Rigging For AI: How The US Navy Embraces Digital And Masters AI With Brett Vaughan, Chief AI Officer And AI Portfolio Manager At The Office Of Naval Research

Artificial intelligence is proving essential to enhancing and accelerating modern military forces and the US Navy’s Office of Naval Research (ONR) is seeing the advantage AI can provide to maintain dominance over increasingly capable adversaries.

Source: Rigging For AI: How The US Navy Embraces Digital And Masters AI With Brett Vaughan, Chief AI Officer And AI Portfolio Manager At The Office Of Naval Research

In 2019 Brett Vaughan became the Navy Chief AI Officer and AI Portfolio Manager at the Office of Naval Research to further take advantage of the strategic value AI can provide. Brett has 30 years of Defense Intelligence and Technology expertise with strengths in military support, strategic communications, GEOINT, Naval Intelligence and Navy R&D allowing him to bring his diverse background to this role to help shape the Navy’s current and future plans for AI use, as well as AI development and adoption. Brett regularly communicates how the Navy is pushing their AI strategy forward, and will be speaking August 19, 2021 at an upcoming AI in Government virtual event

The US Navy’s AI Research

The potential of AI is almost infinite, since anything involving data and information has the potential for AI applications. However, the US Navy has limited resources, and pursuing every possible path of AI development is not a viable option. As the Navy’s Chief AI Officer, part of Mr. Vaughan’s job is weighing in on where to concentrate AI research and invest time and resources. Currently, the Navy’s AI research efforts are divided among 3 main areas of focus. 

Brett Vaughan, Chief AI Officer and AI Portfolio Manager at the Office of Naval ResearchBrett Vaughan

First, the Navy is looking to reduce toil in all areas of the service. Using natural language processing (NLP) and other machine learning techniques, AI can handle many menial tasks relieving humans of these dull or repetitive assignments. Less humans doing manual work on spreadsheets means more humans available to complete higher level tasks, increasing efficiency and output.

The Navy is also working to bring new levels of autonomy to unmanned systems through AI. As one of the seven patterns of AI, autonomous systems can provide tremendous value. Unmanned aerial vehicles, unmanned surface vessels, and unmanned undersea vessels are all potential use cases for AI applications. In addition to enabling functions like self-navigation, AI can assist unmanned systems in regulating power and thermals, making them more efficient. For unmanned combat vehicles, AI and ML can also be applied to imaging data to improve target identification and acquisition for weapons systems. AI can enhance the functionality of unmanned systems, enabling robots to take the risks, keeping soldiers away from unnecessary danger.

The Navy is also developing AI for use in decision support. By using AI as augmented intelligence the goal is not to replace humans but help them do their job or perform a task better. The Navy is looking at ways in which AI empowers humans to make fully informed decisions quicker, more efficiently, and with more confidence.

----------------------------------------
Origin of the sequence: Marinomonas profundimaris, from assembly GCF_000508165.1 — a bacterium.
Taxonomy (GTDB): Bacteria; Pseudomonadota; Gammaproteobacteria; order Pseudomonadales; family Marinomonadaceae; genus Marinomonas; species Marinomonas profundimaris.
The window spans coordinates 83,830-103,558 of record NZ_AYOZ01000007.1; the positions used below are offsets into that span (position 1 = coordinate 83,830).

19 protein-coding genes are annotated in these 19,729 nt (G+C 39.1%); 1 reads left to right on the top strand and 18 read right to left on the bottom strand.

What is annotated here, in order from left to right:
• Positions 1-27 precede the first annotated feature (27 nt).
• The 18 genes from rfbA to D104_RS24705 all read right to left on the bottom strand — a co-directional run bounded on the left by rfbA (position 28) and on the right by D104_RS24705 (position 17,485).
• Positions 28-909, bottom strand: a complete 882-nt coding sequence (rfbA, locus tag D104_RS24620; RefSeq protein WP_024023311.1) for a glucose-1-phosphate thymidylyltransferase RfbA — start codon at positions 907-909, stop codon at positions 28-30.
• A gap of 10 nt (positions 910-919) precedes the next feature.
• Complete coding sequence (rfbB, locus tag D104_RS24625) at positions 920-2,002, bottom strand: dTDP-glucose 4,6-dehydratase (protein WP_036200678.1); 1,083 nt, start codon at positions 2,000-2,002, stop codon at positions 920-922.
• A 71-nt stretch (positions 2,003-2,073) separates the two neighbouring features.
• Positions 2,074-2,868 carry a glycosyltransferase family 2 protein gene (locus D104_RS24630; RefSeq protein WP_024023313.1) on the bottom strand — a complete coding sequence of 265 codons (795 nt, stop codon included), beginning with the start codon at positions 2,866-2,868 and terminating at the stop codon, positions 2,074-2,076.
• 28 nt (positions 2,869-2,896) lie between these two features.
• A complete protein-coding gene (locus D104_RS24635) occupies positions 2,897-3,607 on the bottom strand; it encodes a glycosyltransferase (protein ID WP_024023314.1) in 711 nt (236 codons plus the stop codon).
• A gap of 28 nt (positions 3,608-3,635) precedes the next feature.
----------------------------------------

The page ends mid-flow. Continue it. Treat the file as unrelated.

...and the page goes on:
Prioritization of AI Development

When choosing which AI technologies to develop, it’s important to begin by examining a problem, challenge, or mission and then consider whether some aspect of it lends itself to an AI solution. Not every problem can or should be solved with AI. When following best practices methodologies, such as Cognitive Project Management for AI (CPMAI) it’s always important to start with the business understanding and make sure you’re answering core business requirements and objectives.

For the Navy, if the problem or challenge can benefit from AI, this is where Vaughan and the ONR come into play. Currently, the ONR is working to examine and improve the Navy’s capabilities to man, train and equip a naval force. Focusing on technology-based issues or advancement opportunities, the ONR develops solutions to advance the Navy’s capabilities in certain sectors or meet needs that are currently unmet by today’s technology.

The ONR is also taking advantage of the assets from the Joint AI Center (JAIC) and its role in pushing AI technology forward. For years, talented people from across the Department of Defense have been working on AI within their own areas of focus or expertise. Now, to accelerate the adoption of AI across the Department of Defense (DoD), collaboration is necessary. The JAIC provides an environment and resources to enable people in the DoD to share data, ML models, and related AI and ML tools or assets. Spreading knowledge and resources through collaboration is how an organization can scale AI from single-case applications to more widespread solutions.

AI is proving an essential technology to enhance and accelerate modern militaries, and will only continue to play an increasing role in military applications. As such, the Navy will need to stay on top of the latest advancements and potentials in the field. It’s important for discussions to continue around challenges related to adopting both digital tech and a digital culture at the US Navy as well as what’s involved in the AI stack from provisioning, deploying and sustaining AI and cognitive technology.